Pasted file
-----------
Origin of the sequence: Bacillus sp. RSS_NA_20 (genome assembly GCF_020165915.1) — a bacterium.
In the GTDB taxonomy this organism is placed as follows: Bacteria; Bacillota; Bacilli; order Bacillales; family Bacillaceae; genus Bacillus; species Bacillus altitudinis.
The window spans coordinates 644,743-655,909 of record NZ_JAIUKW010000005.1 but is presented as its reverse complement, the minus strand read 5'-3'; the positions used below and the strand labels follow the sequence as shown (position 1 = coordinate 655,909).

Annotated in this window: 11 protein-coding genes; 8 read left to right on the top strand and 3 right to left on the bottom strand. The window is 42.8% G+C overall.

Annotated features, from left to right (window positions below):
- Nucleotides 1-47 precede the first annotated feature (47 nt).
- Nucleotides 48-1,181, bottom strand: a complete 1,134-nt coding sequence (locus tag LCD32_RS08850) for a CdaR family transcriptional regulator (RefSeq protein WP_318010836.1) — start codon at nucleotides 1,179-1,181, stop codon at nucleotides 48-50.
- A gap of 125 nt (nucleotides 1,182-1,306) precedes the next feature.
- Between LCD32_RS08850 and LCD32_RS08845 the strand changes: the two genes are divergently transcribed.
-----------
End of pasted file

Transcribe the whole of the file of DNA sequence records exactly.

Origin of the sequence: Bacillus sp. RSS_NA_20 (genome assembly GCF_020165915.1) — a bacterium.
In the GTDB taxonomy this organism is placed as follows: Bacteria; Bacillota; Bacilli; order Bacillales; family Bacillaceae; genus Bacillus; species Bacillus altitudinis.
The window spans coordinates 644,743-655,909 of record NZ_JAIUKW010000005.1 but is presented as its reverse complement, the minus strand read 5'-3'; the positions used below and the strand labels follow the sequence as shown (position 1 = coordinate 655,909).

Annotated in this window: 11 protein-coding genes; 8 read left to right on the top strand and 3 right to left on the bottom strand. The window is 42.8% G+C overall.

Annotated features, from left to right (window positions below):
- Nucleotides 1-47 precede the first annotated feature (47 nt).
- Nucleotides 48-1,181, bottom strand: a complete 1,134-nt coding sequence (locus tag LCD32_RS08850) for a CdaR family transcriptional regulator (RefSeq protein WP_318010836.1) — start codon at nucleotides 1,179-1,181, stop codon at nucleotides 48-50.
- A gap of 125 nt (nucleotides 1,182-1,306) precedes the next feature.
- Between LCD32_RS08850 and LCD32_RS08845 the strand changes: the two genes are divergently transcribed.